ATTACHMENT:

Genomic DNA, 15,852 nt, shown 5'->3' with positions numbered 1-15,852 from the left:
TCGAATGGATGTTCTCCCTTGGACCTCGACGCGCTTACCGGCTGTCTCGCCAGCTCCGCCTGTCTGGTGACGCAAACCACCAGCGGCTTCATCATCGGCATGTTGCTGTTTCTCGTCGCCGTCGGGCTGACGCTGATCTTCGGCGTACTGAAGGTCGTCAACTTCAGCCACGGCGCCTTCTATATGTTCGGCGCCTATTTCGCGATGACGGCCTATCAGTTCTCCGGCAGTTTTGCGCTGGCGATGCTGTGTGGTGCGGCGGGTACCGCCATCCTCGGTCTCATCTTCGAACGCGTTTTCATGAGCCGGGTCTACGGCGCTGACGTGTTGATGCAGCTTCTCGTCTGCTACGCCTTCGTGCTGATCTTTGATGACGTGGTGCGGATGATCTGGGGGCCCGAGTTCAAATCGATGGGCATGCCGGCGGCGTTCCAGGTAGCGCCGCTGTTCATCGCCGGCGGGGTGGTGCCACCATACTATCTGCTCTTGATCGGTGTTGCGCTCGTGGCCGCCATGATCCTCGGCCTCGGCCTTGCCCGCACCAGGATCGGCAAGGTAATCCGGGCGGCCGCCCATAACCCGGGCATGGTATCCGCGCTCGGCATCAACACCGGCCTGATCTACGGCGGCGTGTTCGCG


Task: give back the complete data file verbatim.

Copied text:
Genomic DNA, 15,852 nt, shown 5'->3' with positions numbered 1-15,852 from the left:
TCGAATGGATGTTCTCCCTTGGACCTCGACGCGCTTACCGGCTGTCTCGCCAGCTCCGCCTGTCTGGTGACGCAAACCACCAGCGGCTTCATCATCGGCATGTTGCTGTTTCTCGTCGCCGTCGGGCTGACGCTGATCTTCGGCGTACTGAAGGTCGTCAACTTCAGCCACGGCGCCTTCTATATGTTCGGCGCCTATTTCGCGATGACGGCCTATCAGTTCTCCGGCAGTTTTGCGCTGGCGATGCTGTGTGGTGCGGCGGGTACCGCCATCCTCGGTCTCATCTTCGAACGCGTTTTCATGAGCCGGGTCTACGGCGCTGACGTGTTGATGCAGCTTCTCGTCTGCTACGCCTTCGTGCTGATCTTTGATGACGTGGTGCGGATGATCTGGGGGCCCGAGTTCAAATCGATGGGCATGCCGGCGGCGTTCCAGGTAGCGCCGCTGTTCATCGCCGGCGGGGTGGTGCCACCATACTATCTGCTCTTGATCGGTGTTGCGCTCGTGGCCGCCATGATCCTCGGCCTCGGCCTTGCCCGCACCAGGATCGGCAAGGTAATCCGGGCGGCCGCCCATAACCCGGGCATGGTATCCGCGCTCGGCATCAACACCGGCCTGATCTACGGCGGCGTGTTCGCG